From Canberra to Jerusalem

From 1996 to 2007 John Howard served as prime minister of Australia. Although Howard’s conservative politics were anathema to the country’s vocal left wing, the country flourished under Howard’s leadership in away it never had previously. Economically the country flourished. On the international stage Howard forged close ties with two US presidents, Clinton and George W. Bush, and he asserted Canberra as a regional power in southeast Asia, and as a second-tier world power, one rung under the United States, England and France in global forums such as the United Nations.

Ultimately, however, Howard’s political successes proved to short lived. Throughout his in office -both as prime minister and as head of the Liberal Party, Howard stiffly resisted repeated attempts to establish a number two personality in the party that could assume the reigns of power when the time came for Howard to retire. When Howard was elected prime minister in 1996 the event was barely noted on the world stage; in contrast, as the result of his successes, his electoral defeat in November 2007 garnered international news coverage.

But his unplanned departure from the political stage left Australia in turmoil. Labour prime ministers Kevin Rudd and Julia Gillard quickly showed themselves to be unprepared for the task at hand: the Labour Party has a long history of fierce infighting, something that ultimately Rudd and Gillard proved unable to overcome. Rudd enjoyed widespread popularity for a limited period of time, but a serious of unpopular tax initiatives and foreign relations gaffes prepared fertile ground for a blindside attack by Gillard two years later that was described as a “midnight knock on the door, followed by midnight execution”.

Gillard proved no better: One commentator said she “dug an enormous political hole for the Australian Labour Party” and added that “it is really difficult to draw up a list of achievements of her time in office”. Eventually, current Prime Minister Tony Abbott returned the Liberal Party to office in 2013, but Abbott cannot compete with the towering shadow left by Howard nearly a decade ago.

From Canberra to Jerusalem 

The Australian example is relevant as Israel prepares to go to the polls next Tuesday. Binyamin Netanyahu, already the longest-nerving prime minister in Israeli history, is seeking an unprecedented fourth term in office. Like Howard, Netanyahu has moved repeatedly to sideline potential successors, most recently Gidon Sa’ar and Moshe Kahlon, viewing them instead as potential threats. As a result, Netanyahu is not wrong in his assertion that there is not one left i the Likud that could reasonably claim to be “prime ministerial material.”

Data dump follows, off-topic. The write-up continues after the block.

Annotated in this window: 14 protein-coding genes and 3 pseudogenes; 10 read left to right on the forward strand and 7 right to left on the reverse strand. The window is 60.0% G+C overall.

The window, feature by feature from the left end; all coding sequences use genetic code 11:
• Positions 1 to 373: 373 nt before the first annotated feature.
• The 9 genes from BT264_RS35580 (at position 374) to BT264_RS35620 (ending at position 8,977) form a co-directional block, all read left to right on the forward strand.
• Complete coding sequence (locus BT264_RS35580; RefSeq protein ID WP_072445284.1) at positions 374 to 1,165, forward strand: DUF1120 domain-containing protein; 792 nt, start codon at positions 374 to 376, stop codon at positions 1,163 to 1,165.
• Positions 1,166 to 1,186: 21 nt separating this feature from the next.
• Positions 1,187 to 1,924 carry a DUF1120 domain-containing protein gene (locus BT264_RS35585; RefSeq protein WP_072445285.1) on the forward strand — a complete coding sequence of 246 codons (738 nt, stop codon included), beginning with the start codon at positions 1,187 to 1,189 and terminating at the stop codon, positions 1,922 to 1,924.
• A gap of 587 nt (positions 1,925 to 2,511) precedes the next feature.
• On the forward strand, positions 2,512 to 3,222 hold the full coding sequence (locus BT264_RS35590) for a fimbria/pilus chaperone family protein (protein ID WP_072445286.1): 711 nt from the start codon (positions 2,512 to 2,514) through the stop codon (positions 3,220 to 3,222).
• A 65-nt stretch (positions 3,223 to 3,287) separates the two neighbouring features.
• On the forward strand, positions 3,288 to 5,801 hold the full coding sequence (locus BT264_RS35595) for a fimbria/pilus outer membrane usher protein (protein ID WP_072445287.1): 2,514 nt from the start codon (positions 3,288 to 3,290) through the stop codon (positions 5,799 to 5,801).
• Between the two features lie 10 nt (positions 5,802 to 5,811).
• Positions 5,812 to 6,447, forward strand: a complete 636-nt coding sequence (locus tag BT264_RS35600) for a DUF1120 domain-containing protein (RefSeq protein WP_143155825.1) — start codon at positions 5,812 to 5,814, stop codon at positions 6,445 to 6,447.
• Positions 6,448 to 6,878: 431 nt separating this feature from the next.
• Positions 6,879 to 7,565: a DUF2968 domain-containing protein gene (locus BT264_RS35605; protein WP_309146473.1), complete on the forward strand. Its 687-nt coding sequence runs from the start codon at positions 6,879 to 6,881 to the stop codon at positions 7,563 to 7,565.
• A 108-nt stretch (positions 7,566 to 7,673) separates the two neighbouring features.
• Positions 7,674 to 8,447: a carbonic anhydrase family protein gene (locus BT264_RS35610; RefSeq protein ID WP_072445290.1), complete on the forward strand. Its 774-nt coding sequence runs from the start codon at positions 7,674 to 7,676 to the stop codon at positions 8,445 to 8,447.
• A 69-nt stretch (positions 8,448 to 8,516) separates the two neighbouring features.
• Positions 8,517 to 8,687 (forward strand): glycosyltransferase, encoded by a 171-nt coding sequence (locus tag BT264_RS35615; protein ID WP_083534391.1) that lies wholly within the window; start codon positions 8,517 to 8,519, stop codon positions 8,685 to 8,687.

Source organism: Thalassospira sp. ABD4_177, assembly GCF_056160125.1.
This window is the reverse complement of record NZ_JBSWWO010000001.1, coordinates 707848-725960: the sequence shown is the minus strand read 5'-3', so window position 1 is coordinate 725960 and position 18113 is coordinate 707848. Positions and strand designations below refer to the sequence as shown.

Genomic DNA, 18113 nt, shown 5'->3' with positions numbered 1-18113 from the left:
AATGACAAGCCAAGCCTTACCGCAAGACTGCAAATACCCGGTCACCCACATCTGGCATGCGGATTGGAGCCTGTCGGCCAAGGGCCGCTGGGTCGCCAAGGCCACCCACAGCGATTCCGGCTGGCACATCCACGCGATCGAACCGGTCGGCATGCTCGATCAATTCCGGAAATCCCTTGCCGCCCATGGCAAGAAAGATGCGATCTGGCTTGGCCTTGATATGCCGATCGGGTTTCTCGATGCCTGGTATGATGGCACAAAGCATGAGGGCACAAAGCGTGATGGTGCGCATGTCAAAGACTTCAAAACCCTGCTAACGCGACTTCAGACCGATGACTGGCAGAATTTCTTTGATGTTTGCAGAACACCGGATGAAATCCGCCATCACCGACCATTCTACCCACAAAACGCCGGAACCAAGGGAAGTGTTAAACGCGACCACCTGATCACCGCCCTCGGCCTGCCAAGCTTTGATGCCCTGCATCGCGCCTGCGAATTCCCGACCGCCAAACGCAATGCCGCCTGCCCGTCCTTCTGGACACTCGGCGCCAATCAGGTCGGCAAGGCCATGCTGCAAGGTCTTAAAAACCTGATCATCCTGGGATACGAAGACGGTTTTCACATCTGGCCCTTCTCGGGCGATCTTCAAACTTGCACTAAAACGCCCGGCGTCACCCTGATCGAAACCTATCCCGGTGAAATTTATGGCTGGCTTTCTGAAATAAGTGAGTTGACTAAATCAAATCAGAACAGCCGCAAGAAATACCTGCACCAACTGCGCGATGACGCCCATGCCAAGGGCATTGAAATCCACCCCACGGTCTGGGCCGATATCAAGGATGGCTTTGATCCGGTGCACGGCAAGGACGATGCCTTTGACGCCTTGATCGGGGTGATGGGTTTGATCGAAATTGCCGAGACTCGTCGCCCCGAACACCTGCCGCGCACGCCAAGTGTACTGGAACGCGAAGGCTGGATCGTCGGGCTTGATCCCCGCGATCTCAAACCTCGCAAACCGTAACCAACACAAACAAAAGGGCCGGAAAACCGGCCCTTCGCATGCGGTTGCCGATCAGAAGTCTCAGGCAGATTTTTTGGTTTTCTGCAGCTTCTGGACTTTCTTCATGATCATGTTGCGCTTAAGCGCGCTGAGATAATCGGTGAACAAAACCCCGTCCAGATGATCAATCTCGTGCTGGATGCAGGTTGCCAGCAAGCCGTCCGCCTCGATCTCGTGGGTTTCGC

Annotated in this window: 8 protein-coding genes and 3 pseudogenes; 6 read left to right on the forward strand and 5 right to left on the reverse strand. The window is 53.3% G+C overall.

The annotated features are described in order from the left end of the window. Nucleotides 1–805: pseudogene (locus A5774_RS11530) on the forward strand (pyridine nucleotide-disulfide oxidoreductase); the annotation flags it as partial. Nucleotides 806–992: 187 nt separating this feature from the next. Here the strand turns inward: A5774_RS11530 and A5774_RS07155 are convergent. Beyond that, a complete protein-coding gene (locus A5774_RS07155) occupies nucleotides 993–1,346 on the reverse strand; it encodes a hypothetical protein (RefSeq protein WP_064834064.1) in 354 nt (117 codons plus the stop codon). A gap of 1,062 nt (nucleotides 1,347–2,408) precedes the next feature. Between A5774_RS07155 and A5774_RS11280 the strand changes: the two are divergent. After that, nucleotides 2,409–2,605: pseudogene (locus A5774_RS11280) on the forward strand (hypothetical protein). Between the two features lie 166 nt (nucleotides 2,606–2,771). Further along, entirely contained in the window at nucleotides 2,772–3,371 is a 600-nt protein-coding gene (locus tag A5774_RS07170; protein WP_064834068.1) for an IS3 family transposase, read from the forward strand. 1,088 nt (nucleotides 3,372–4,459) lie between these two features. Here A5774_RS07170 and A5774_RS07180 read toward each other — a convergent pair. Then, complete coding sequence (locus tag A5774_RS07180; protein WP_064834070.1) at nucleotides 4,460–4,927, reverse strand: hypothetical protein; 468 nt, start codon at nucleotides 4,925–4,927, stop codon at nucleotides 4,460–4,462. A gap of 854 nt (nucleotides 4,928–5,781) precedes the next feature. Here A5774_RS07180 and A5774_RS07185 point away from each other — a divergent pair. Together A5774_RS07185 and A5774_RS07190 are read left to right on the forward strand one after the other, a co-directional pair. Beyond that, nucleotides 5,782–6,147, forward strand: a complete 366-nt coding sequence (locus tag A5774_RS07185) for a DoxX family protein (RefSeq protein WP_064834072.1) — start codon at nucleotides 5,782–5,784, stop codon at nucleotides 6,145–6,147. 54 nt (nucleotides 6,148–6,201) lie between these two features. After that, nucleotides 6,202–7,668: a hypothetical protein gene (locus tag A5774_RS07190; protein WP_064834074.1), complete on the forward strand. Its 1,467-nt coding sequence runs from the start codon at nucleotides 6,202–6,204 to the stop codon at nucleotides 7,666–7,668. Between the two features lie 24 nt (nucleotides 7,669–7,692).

The Australia comparison is relevant, too, to the Zionist Camp, the current incarnation of the historic Labour Party. Here, too, there is no Labour leader with the leadership qualities to lead the country, and party infighting threatens to derail any Labour-led government sooner rather than later.

It is on this point that Netanyahu has rolled the dice – he is betting hat the lack of seasoned leadership personalities in other parties – Zionist Camp leaders Yitzhak (Boogie) Herzog and Tzipi Livni hardly inspire confidence or excitement, even amongst their own voters – will push voters to select the Likud on March 17. With little to show for six years in government, on the economic, domestic or diplomatic fronts, Likud ads say simply “it’s either us or them,” with the threat of a left-wing camp clear.

(Significantly, the Zionist Camp has adopted the identical campaign strategy. In an apparent admission that Israelis will simply not get excited about Boogie or Tzipi, the Zionist Camp campaign message goes no further than “at least we’re not him.”)

But there are growing signs that like John Howard, Netanyahu may have run one race too many. In traditional Likud strongholds such as Jerusalem’s Mahane Yehuda outdoor market, shopkeepers who run stalls adorned with posters of mythical Likud prime minister Menachem Begin spit derisively at the mention of Netanyahu’s name. In national religious communities such as Efrat, Raanana, Netanya and elsewhere, voters who have supported right-wing politics for years say they will cast their ballots for Naftali Bennett or Moshe Kahlon (not for the “Jewish Home” or “Kulanu’ parties, mind you, but for the compelling personalities that head those groups). There, sighs of frustration are common when people are faced with the prospect of four more years of Netanyahu’s “just do nothing” policies.